Filed under: Album Reviews
Illa J – ‘Sounds Like Love’ ft. Debi Nova & ‘Showtime’
taken from Yancey Boys (Delicious Vinyl, 2008)
During the outro section of ‘Sounds Like Love’, one of the tightest grooves on Illa J’s debut LP, he soothingly states that he’s, “sitting here, trying to think of what to say in space/It’s just the music, it speaks for itself.” Whether this is a canny acknowledgment of the fact that most people who choose to give Yancey Boys a whirl won’t be doing so in order to hear what he has to say anyway or simply some smoothed-out ish that just sounds kinda cool over a dusty groove remains to be seen, but you’ve gotta feel for the man’s position. Ultimately, whatever Illa’s got to say, the use of his older brother’s musical backdrops means that Yancey Boys is always going to be about the beats.
And for the most part it is, although writing off Illa’s style completely would be a little unfair because within the context of the music on offer here he feels comfortable and reasonably accomplished, neither taking away from nor particularly adding anything to any of the songs. He mostly writes about love, it’s tidily delivered, feels relatively soulful… it’s pleasant yet almost completely uninspiring. The sung content, which features quite regularly, will inevitably grate quite quickly and become a sticking point for a lot of listeners but I don’t mind it when dipping in and out of the few truly choice cuts that the album has to offer.
But seriously, who cares? What we have on our hands here is some early Dilla material that should be treasured by anyone who hasn’t simply jumped on the post-mortem bandwagon. However much I love the material that the mighty James put out over the course of his whole career, I’ll always have a serious soft spot for the work that he did on the Pharcyde’s Labcabincalifornia, Madd Skillz’s From Where??? and as a part of The Ummah and these are essentially off cuts of the era characterised by deft sample choices, subtly executed chops and big crunchy snares. Granted, in places they feel underdeveloped and lack the fierce, bouncy momentum that his top choice material delivers so devastatingly, but beggars can’t be choosers. The smokey brilliance of ‘Sounds Like Love’, simmering thump of ‘Showtime’ and smack you in the face snare hits of ‘Air Signs’ are worth the price of admission alone for this particular Dilla devotee.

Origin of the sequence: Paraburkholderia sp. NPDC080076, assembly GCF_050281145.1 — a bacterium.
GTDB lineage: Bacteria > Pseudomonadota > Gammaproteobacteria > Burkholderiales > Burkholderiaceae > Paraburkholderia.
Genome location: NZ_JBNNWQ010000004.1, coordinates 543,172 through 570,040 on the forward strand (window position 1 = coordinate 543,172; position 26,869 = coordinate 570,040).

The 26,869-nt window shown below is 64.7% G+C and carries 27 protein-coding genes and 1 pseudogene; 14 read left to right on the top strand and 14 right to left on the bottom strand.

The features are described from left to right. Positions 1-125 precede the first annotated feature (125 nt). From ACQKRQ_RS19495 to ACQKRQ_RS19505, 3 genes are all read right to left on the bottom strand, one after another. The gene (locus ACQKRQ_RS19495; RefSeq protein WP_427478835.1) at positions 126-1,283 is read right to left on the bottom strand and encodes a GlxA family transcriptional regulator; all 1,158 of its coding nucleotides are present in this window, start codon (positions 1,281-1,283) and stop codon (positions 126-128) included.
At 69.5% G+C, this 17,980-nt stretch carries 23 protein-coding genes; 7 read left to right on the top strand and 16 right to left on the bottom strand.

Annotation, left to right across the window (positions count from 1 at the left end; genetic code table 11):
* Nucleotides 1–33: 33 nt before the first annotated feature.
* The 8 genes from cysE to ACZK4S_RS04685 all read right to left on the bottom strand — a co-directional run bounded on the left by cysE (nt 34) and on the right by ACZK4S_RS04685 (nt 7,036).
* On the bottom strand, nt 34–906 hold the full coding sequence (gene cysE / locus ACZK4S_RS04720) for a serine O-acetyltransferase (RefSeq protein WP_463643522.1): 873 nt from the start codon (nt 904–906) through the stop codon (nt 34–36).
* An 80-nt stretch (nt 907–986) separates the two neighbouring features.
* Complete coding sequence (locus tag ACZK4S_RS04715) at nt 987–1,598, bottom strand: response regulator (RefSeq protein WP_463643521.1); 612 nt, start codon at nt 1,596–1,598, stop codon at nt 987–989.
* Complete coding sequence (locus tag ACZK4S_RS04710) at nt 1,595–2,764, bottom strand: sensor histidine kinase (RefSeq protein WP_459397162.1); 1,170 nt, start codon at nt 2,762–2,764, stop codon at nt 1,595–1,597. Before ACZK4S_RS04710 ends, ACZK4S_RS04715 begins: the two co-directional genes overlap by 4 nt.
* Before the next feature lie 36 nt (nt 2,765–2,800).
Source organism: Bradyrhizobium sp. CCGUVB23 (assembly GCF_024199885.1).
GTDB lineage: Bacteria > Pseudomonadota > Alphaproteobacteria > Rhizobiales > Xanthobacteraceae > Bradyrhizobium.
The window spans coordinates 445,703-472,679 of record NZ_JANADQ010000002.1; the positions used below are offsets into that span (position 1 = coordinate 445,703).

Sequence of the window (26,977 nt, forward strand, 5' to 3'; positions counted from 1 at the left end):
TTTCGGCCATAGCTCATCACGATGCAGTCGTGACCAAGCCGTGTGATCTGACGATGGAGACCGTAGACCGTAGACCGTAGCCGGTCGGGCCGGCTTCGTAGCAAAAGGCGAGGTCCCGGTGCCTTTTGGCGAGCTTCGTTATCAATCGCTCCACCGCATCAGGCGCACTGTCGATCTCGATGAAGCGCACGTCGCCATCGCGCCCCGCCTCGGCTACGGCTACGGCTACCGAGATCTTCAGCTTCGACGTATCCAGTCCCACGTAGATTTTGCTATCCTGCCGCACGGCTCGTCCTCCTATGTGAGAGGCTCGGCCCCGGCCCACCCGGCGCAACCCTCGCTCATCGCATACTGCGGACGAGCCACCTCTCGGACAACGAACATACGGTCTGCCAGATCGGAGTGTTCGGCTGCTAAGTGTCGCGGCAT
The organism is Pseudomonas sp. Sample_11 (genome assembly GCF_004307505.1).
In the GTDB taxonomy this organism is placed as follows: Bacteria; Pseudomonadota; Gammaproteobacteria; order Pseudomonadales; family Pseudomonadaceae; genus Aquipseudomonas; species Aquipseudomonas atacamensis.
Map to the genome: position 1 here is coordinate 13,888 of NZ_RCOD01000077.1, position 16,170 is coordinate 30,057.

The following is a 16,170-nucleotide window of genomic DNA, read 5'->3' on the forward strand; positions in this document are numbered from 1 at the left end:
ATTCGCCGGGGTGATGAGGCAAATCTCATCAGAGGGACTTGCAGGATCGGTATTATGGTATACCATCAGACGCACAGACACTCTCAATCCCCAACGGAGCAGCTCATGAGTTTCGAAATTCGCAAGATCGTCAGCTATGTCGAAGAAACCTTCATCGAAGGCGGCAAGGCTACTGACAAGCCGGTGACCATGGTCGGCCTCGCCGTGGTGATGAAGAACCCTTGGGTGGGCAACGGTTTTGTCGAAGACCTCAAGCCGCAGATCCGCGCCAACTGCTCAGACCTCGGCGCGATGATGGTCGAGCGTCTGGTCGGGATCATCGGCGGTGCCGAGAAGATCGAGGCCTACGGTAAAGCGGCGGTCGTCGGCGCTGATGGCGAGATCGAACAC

Expect big things and you’ll be disappointed. Take this for what it is – a bunch of Dilla’s unused/rejected beats from the infancy of his career with uninspiring rhymes laid over the top – and you may find that Yancey Boys adds up to something that exceeds the sum of its parts. I can’t front: this has been in and out of rotation for me since it dropped. The music speaks for itself, don’t ya know.